In these past few weeks God has been instructing us in just what it means to live for Christ. It is not (as many might believe) to live by a list of rules or to live listing off all that we don’t do; to avoid the bad (but also neglect the good). To live with and for Christ is to be led by the Living God to lose it all in this world in order to gain it all in the next; to die to ego and selfish desires in order to be filled with the richness of Christ, even now in our mortal bodies. Many people have a very low view of what it means to be ‘Christian,’ so God has been leading us deeper into the richness of what it means to truly follow Christ (and not simply attend church once or twice or six times per week and continue living like everyone else in the world).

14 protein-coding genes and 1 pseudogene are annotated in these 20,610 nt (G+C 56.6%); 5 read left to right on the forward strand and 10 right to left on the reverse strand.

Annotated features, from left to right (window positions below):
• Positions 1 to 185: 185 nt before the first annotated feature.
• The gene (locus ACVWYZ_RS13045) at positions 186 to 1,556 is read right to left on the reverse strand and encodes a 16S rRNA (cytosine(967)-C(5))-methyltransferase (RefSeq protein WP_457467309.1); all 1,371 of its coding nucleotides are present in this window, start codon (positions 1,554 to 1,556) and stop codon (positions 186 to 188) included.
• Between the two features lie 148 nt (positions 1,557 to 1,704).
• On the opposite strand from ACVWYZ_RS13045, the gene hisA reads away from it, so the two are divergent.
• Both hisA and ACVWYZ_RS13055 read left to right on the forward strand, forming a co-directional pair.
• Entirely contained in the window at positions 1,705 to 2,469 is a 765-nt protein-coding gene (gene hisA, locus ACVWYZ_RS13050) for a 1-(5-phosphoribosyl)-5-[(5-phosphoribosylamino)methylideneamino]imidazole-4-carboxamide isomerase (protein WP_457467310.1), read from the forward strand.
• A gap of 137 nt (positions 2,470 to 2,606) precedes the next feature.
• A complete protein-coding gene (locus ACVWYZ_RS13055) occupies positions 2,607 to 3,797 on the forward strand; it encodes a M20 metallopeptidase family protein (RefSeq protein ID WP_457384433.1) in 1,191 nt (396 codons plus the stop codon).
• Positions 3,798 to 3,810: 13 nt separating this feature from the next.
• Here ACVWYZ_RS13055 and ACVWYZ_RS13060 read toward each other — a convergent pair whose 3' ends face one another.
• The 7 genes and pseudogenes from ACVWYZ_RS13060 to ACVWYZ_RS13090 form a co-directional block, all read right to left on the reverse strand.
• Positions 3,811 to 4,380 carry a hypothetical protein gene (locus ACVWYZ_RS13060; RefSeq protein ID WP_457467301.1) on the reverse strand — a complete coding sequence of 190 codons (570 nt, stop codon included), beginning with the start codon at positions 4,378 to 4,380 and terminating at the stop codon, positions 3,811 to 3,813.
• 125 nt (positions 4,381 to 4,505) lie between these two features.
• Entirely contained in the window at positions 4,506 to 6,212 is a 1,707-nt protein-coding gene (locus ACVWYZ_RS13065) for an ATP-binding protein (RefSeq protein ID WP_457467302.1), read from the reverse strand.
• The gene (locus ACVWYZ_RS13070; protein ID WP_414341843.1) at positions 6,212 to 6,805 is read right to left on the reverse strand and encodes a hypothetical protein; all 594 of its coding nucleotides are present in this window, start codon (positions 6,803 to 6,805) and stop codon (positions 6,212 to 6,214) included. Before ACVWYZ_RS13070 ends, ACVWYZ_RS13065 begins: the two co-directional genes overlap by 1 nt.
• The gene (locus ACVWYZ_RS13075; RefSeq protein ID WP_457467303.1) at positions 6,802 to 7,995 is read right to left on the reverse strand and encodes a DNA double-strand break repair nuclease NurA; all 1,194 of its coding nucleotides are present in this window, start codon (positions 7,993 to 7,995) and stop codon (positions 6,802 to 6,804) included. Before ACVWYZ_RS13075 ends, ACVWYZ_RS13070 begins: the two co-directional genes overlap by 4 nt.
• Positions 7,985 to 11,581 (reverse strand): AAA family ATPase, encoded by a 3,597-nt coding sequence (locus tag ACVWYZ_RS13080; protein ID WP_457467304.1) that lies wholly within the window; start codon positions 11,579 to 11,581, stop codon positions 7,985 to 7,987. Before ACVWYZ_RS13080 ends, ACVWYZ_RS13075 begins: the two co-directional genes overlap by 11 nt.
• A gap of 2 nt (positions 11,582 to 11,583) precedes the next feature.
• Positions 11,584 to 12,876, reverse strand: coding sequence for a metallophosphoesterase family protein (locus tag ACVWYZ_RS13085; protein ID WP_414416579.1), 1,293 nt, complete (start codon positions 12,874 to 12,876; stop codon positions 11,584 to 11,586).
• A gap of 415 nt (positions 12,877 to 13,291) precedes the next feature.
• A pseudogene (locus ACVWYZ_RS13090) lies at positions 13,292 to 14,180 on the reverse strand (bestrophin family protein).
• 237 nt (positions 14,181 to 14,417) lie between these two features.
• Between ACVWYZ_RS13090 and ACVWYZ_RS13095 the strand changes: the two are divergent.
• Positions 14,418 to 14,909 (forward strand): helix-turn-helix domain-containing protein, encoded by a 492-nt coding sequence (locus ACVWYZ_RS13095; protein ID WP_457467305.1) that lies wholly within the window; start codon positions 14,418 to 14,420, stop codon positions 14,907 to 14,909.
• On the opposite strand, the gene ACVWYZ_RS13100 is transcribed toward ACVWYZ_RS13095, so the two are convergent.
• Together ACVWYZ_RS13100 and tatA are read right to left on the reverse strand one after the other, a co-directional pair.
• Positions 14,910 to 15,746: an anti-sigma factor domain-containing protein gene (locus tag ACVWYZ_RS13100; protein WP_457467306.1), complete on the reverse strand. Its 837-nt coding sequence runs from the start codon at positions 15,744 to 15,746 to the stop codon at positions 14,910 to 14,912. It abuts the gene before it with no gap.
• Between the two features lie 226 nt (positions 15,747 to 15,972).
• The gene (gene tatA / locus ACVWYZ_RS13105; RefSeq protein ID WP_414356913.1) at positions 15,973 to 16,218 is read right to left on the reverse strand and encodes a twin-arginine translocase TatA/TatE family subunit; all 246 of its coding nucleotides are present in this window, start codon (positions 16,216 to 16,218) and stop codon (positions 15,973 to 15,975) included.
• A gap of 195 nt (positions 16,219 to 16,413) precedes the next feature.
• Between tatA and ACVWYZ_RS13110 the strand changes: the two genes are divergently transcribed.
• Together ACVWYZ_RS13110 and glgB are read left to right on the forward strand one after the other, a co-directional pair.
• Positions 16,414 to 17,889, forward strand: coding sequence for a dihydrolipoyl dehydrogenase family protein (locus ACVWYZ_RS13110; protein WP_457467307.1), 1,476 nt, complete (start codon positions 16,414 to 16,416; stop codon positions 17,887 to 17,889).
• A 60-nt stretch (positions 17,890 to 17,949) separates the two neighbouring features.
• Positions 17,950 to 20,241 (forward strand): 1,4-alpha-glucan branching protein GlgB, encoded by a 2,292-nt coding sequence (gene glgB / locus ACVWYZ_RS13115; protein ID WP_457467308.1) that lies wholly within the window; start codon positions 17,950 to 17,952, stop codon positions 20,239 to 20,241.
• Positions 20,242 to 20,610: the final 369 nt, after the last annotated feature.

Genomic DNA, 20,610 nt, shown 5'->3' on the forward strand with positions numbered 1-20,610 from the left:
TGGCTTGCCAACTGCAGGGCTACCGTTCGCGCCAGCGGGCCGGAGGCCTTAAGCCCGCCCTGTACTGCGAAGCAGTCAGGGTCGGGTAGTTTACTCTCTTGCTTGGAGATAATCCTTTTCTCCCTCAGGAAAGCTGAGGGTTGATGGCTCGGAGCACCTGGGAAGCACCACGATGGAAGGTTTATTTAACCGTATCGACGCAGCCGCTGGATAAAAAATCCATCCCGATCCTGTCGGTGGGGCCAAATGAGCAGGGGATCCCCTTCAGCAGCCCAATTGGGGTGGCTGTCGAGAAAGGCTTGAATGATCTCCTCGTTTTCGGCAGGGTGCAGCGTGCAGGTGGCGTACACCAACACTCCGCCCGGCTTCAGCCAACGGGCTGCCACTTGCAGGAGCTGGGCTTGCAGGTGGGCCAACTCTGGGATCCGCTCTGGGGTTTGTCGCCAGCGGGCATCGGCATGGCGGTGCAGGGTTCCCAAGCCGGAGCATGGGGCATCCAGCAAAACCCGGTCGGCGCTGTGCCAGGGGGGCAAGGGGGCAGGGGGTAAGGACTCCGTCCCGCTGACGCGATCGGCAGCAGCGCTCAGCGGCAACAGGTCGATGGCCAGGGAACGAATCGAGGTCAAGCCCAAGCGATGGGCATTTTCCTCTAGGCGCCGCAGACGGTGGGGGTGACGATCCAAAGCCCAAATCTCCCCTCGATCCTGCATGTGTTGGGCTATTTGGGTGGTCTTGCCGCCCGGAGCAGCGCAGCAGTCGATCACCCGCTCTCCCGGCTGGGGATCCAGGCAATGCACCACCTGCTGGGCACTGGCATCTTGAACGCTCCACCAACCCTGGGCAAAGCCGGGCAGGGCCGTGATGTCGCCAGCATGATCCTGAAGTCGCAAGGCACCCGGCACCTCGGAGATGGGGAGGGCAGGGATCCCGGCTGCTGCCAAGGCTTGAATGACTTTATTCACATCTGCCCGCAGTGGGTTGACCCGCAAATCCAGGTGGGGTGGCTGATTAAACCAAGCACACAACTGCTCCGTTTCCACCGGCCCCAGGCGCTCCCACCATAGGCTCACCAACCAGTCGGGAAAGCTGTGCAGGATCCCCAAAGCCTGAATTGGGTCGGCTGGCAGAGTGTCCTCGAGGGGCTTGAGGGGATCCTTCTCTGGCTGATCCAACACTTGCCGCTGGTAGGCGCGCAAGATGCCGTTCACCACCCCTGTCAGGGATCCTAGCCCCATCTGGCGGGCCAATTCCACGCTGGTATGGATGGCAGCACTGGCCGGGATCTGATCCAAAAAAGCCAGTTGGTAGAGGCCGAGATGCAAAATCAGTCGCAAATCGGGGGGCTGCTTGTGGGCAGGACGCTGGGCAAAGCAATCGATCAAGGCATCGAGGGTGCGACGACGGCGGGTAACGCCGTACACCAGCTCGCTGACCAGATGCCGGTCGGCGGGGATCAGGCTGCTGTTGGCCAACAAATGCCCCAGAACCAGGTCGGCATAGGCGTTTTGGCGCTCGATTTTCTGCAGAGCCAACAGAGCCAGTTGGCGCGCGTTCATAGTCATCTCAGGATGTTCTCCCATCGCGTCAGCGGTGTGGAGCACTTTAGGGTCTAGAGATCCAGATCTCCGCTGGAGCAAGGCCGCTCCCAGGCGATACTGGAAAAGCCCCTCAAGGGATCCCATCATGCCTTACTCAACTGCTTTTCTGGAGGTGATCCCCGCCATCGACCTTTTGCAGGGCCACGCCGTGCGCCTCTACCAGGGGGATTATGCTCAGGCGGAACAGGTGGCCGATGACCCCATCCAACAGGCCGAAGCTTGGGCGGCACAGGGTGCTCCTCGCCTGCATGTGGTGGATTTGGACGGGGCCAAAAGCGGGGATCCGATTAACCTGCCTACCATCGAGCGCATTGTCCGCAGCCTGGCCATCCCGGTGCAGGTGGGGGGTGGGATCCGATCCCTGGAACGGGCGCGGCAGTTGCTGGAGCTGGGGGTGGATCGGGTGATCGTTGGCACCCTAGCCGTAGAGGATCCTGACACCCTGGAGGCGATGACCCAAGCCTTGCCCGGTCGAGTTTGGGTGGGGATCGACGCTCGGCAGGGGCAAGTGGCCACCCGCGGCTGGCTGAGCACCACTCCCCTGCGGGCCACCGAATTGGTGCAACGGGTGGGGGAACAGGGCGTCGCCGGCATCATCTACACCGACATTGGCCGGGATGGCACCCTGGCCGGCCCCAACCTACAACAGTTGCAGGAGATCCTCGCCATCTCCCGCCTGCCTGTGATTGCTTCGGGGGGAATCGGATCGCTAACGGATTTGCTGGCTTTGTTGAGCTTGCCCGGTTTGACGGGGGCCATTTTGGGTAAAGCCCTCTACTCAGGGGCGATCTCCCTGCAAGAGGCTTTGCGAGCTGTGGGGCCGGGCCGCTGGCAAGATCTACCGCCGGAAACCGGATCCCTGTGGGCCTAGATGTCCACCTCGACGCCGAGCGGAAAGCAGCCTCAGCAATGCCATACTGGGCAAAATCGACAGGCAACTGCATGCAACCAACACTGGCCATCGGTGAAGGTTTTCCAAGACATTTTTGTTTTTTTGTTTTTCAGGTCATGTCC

As the hour-long Bible study time came to an end several days ago, our 14-year-old daughter Jackeline approached me, visibly shaken, and asked to speak with me in private. It was not really the right time, as everyone was supposed to go to their respective prayer groups, and that day I was going to take on about 10 teen girls to cover one of our teachers who was unable to be present that morning because she had to take her daughter to the hospital.

I eyed Jackeline wondering what potential catastrophic news she was going to share with me (alas, our kids — and especially our teenage girls — frequently ask to speak with me in private, and sometimes what they reveal can be downright troubling). I began to speak my objections, but in her eyes I saw a certain desperation and she reiterated, “I really need to talk with you in private. Now.